We know how the Niger Delta militants soft-pedalled during the Jonathan administration only for them to attempt a come back once power changed hands. We also know how the funds earmarked to put down Boko Haram became redistributed along with party membership and friendship lines.
Yet at the present stage, Boko Haram and the Fulani herdsmen who are now at the head of the kidnapping game have become tools between the ruling political gangsters to shoot points of political discredit against the opposition at the expense of the life of an average Nigerian.
It is now common knowledge that this groups; their subsidiaries and wannabees who are under the payroll of the crime barons who are godfathers in the APC and PDP often display excesses and can be sometimes uncontrolled, after all, their job is to become wanton interlopers of the peace of the Nigerian people so restraint by their paymasters cannot be accurately defined or determined.
An example is the Offa robbery in which dozens of Offa residents were murdered by hoodlums sponsored by the last Senate president Bukola Saraki, who presently walks free since he has granted the wishes of the opposition in the executive arm of the government. Other instances include the Bado in Ikorodu; the unbridled killings and abductions in the Middle-Belt by the Fulani herdsmen and other rising trends of terrorism in the South-west including Lagos.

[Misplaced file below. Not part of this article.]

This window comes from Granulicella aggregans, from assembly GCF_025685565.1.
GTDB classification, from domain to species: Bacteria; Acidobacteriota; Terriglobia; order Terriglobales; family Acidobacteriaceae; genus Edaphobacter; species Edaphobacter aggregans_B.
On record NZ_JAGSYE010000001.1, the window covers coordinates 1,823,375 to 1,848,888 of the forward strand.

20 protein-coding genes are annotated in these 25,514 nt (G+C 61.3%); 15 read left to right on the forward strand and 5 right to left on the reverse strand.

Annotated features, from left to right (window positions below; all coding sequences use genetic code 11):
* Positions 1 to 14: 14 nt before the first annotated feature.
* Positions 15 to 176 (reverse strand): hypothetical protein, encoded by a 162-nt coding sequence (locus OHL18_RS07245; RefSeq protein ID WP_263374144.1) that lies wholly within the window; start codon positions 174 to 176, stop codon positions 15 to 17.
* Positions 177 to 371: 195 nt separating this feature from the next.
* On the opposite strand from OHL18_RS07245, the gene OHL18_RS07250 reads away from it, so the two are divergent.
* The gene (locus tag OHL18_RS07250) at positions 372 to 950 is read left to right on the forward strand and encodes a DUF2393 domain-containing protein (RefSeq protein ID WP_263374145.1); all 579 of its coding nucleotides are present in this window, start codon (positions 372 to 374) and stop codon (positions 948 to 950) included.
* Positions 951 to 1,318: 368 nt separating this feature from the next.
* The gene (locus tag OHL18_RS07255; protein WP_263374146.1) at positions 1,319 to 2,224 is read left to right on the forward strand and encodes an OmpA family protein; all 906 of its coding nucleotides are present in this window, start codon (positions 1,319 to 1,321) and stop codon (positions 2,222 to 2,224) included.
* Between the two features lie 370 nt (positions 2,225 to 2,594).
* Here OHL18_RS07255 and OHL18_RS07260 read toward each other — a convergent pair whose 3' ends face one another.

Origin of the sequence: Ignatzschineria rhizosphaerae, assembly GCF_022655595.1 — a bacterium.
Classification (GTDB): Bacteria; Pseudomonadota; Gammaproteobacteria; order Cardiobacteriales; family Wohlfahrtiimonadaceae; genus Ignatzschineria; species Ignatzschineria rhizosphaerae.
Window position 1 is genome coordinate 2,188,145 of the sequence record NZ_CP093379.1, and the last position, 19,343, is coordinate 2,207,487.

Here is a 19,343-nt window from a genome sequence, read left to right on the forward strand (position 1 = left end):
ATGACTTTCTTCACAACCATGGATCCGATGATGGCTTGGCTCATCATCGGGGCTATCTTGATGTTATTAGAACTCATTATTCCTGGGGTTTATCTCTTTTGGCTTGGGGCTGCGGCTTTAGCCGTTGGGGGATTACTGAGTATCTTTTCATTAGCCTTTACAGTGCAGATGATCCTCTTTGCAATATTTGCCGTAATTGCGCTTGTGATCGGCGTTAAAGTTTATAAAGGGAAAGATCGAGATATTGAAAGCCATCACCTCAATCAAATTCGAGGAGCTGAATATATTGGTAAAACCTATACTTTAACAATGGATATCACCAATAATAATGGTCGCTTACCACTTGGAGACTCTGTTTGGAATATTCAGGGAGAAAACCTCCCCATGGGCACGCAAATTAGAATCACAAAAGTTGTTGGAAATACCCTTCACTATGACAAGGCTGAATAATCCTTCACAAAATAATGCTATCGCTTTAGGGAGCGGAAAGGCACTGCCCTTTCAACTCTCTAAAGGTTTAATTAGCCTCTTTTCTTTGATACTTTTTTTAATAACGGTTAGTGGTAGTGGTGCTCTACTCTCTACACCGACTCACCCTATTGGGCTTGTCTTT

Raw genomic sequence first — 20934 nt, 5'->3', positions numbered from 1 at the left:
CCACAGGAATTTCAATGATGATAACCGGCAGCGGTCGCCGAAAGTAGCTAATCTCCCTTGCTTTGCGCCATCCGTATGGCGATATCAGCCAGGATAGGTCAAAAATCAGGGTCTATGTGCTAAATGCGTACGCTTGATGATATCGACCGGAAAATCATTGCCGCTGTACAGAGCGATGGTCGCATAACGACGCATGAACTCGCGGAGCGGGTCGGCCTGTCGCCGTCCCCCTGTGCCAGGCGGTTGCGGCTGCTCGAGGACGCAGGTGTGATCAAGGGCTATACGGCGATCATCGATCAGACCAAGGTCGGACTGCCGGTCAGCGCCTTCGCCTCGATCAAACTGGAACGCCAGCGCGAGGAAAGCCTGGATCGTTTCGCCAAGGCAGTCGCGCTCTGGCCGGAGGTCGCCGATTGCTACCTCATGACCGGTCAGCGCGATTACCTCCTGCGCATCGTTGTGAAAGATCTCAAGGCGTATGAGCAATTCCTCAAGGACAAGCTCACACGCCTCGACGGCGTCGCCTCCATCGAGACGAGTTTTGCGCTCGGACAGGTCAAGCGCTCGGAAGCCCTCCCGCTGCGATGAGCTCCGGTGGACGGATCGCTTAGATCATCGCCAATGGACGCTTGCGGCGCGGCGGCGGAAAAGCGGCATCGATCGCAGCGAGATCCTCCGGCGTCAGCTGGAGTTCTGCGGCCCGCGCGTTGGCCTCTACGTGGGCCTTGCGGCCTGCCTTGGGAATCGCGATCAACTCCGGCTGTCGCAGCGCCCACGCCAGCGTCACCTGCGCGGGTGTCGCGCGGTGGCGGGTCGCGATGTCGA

The sustenance of these terrorist groups for such protracted periods as we have in Nigeria is only due to ceaseless sponsorship by some economic and political power embodied by a particular class as is the case in every part of the world.
The Iranian government has been alleged (however true this allegations maybe) to sponsor rebel/terrorist groups such as Hamas in Palestine; Al Qaeda; the Houthi rebels in Yemen and the Taliban. General Haftar who has launched fresh rounds of military conflicts in Libya is been surreptitiously supported by a complot of US/UK, UAE and the Egyptian government in which case these imperialists are only fighting through this groups to increase their territorial expansion for exploitation.